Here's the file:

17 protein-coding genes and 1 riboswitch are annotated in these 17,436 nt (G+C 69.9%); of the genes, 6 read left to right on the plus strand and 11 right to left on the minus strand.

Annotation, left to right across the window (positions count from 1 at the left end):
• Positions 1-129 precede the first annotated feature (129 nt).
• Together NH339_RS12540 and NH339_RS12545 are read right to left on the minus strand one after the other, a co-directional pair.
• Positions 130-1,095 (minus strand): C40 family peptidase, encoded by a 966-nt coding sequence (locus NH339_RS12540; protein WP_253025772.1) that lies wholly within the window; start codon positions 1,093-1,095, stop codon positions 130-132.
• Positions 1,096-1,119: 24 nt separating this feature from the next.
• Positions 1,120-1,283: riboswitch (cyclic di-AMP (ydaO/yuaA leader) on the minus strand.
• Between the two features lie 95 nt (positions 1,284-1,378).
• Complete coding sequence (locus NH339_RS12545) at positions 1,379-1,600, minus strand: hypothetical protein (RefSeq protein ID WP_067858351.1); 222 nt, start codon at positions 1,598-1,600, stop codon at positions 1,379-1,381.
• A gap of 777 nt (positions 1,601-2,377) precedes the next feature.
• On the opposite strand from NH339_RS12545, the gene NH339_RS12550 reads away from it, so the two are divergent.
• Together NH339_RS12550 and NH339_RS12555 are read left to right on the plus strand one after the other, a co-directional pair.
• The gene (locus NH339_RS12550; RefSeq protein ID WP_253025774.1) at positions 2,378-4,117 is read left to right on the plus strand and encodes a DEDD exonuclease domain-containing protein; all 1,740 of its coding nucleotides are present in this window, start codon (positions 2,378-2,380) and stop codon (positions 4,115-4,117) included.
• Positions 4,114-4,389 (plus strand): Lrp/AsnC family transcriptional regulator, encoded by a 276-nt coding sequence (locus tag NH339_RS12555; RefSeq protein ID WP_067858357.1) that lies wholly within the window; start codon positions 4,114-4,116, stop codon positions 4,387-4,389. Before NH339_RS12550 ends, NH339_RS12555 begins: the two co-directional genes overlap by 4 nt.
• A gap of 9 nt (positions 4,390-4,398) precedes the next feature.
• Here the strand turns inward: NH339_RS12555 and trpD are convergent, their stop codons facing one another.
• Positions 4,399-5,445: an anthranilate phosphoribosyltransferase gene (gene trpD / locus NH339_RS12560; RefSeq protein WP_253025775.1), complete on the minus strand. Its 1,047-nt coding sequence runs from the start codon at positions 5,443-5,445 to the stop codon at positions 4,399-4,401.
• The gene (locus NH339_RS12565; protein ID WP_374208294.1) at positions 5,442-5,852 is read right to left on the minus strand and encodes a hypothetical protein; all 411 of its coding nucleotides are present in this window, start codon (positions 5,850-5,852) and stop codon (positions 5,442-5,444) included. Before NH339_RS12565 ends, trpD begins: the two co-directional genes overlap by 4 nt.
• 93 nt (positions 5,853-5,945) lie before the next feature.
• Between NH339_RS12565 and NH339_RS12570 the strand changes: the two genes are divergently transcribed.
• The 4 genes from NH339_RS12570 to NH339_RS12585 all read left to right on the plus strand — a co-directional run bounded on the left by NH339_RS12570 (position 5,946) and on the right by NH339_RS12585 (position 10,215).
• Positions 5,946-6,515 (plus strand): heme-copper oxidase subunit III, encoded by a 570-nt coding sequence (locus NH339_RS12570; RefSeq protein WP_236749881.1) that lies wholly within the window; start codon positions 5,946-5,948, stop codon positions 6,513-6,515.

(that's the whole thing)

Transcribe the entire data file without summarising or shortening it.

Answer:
17 protein-coding genes and 1 riboswitch are annotated in these 17,436 nt (G+C 69.9%); of the genes, 6 read left to right on the plus strand and 11 right to left on the minus strand.

Annotation, left to right across the window (positions count from 1 at the left end):
• Positions 1-129 precede the first annotated feature (129 nt).
• Together NH339_RS12540 and NH339_RS12545 are read right to left on the minus strand one after the other, a co-directional pair.
• Positions 130-1,095 (minus strand): C40 family peptidase, encoded by a 966-nt coding sequence (locus NH339_RS12540; protein WP_253025772.1) that lies wholly within the window; start codon positions 1,093-1,095, stop codon positions 130-132.
• Positions 1,096-1,119: 24 nt separating this feature from the next.
• Positions 1,120-1,283: riboswitch (cyclic di-AMP (ydaO/yuaA leader) on the minus strand.
• Between the two features lie 95 nt (positions 1,284-1,378).
• Complete coding sequence (locus NH339_RS12545) at positions 1,379-1,600, minus strand: hypothetical protein (RefSeq protein ID WP_067858351.1); 222 nt, start codon at positions 1,598-1,600, stop codon at positions 1,379-1,381.
• A gap of 777 nt (positions 1,601-2,377) precedes the next feature.
• On the opposite strand from NH339_RS12545, the gene NH339_RS12550 reads away from it, so the two are divergent.
• Together NH339_RS12550 and NH339_RS12555 are read left to right on the plus strand one after the other, a co-directional pair.
• The gene (locus NH339_RS12550; RefSeq protein ID WP_253025774.1) at positions 2,378-4,117 is read left to right on the plus strand and encodes a DEDD exonuclease domain-containing protein; all 1,740 of its coding nucleotides are present in this window, start codon (positions 2,378-2,380) and stop codon (positions 4,115-4,117) included.
• Positions 4,114-4,389 (plus strand): Lrp/AsnC family transcriptional regulator, encoded by a 276-nt coding sequence (locus tag NH339_RS12555; RefSeq protein ID WP_067858357.1) that lies wholly within the window; start codon positions 4,114-4,116, stop codon positions 4,387-4,389. Before NH339_RS12550 ends, NH339_RS12555 begins: the two co-directional genes overlap by 4 nt.
• A gap of 9 nt (positions 4,390-4,398) precedes the next feature.
• Here the strand turns inward: NH339_RS12555 and trpD are convergent, their stop codons facing one another.
• Positions 4,399-5,445: an anthranilate phosphoribosyltransferase gene (gene trpD / locus NH339_RS12560; RefSeq protein WP_253025775.1), complete on the minus strand. Its 1,047-nt coding sequence runs from the start codon at positions 5,443-5,445 to the stop codon at positions 4,399-4,401.
• The gene (locus NH339_RS12565; protein ID WP_374208294.1) at positions 5,442-5,852 is read right to left on the minus strand and encodes a hypothetical protein; all 411 of its coding nucleotides are present in this window, start codon (positions 5,850-5,852) and stop codon (positions 5,442-5,444) included. Before NH339_RS12565 ends, trpD begins: the two co-directional genes overlap by 4 nt.
• 93 nt (positions 5,853-5,945) lie before the next feature.
• Between NH339_RS12565 and NH339_RS12570 the strand changes: the two genes are divergently transcribed.
• The 4 genes from NH339_RS12570 to NH339_RS12585 all read left to right on the plus strand — a co-directional run bounded on the left by NH339_RS12570 (position 5,946) and on the right by NH339_RS12585 (position 10,215).
• Positions 5,946-6,515 (plus strand): heme-copper oxidase subunit III, encoded by a 570-nt coding sequence (locus NH339_RS12570; RefSeq protein WP_236749881.1) that lies wholly within the window; start codon positions 5,946-5,948, stop codon positions 6,513-6,515.